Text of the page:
With many diffferent types of ISA (individual savings account) available, and it has become abundantly clear that this is the government’s favourite way of encouraging people to save.
Junior ISAs allow parents and grandparents to put money aside for children; Help to Buy and Lifetime ISAs incentivise young people to save for a first home; while the standard ISA lets anyone put money into tax-free cash accounts or stock market-linked investments.
ISAs have a lot to offer, but before you decide whether any of the options are for you, it's useful to dispel a few potential myths and concerns.
Myth 1: Your money is locked up in an ISA
Whether you invest in cash or shares, there are no more limits or restrictions on withdrawing money from an ISA than from any other type of account.
If you choose a fixed-term cash ISA, over two or three years, say, you may be penalised if you take money out before the term is up.
But there are plenty of instant-access ISAs available.
Myth 2: ISAs are risky
ISAs are as safe or as risky as you want them to be: saving in a cash ISA with a company that is part of the Financial Services Compensation Scheme means that the first £85,000 of your money (per institution) is guaranteed by the government.
Alternatively, you may choose to seek higher returns by investing in riskier shares – but this is entirely up to you.
Myth 3: ISAs are better than pensions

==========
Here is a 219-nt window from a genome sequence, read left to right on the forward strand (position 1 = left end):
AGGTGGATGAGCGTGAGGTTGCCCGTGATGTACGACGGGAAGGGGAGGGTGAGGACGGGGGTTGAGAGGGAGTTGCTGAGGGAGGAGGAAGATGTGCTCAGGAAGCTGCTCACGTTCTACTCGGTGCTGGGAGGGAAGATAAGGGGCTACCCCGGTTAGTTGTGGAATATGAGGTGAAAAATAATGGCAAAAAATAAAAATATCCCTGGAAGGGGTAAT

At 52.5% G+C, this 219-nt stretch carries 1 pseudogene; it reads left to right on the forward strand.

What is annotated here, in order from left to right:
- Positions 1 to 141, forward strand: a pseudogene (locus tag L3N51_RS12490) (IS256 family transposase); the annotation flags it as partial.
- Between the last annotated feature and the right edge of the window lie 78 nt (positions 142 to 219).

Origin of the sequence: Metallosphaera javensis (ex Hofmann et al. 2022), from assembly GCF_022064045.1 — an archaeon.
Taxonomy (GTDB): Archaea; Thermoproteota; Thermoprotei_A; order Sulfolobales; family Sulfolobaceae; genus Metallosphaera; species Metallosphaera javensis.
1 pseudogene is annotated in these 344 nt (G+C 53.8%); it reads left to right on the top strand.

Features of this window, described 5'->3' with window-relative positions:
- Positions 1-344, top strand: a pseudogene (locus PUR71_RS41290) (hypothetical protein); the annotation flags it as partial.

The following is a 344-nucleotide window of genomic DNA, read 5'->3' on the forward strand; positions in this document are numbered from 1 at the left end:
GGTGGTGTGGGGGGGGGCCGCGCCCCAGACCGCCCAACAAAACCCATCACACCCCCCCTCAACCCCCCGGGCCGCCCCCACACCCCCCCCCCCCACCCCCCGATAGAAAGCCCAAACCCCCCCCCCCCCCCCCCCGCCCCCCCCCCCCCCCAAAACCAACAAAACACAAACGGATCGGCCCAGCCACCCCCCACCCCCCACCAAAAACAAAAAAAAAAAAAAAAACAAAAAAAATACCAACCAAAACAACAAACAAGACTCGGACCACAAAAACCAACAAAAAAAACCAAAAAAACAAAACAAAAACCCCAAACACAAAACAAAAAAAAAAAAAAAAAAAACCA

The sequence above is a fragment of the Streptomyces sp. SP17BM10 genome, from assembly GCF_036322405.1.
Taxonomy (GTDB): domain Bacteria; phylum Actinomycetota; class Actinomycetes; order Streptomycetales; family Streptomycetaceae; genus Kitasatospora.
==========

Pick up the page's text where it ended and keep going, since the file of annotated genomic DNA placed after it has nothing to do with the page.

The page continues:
Both ISAs and pensions have pros and cons which should be considered when choosing between the two forms of saving. Both have tax benefits, for example, but there are greater restrictions on when and how money can be taken out of a pension.
On the other hand, by joining a company pension scheme, you are likely to benefit from contributions from your employer.
And with a pension, there is not as much risk of accessing your funds early, thereby leaving less for retirement. Pensions can also be easier to pass on to beneficiaries.
Can I inherit an ISA from my spouse?
Myth 4: There’s no point saving via cash ISAs any more
Interest on cash ISAs is tax free – and this has in the past been the main reason for choosing them over normal savings accounts.
But interest rates are very low at the moment, and in 2016 the government introduced a new personal savings allowance that means people can earn up to £1,000 interest a year tax-free (£500 for higher-rate taxpayers), regardless of what type of account the capital is in.
These factors have certainly reduced the appeal of cash ISAs – but bear in mind that, in the ISA system, returns are always tax-free regardless of their size.
If you were to build up a large ISA holding and rates were to improve, you may be in a position in the future where your annual returns exceed the £1,000 annual exemption by some distance.
Next article: Annie Shaw spring clean savings and ISAs >>>
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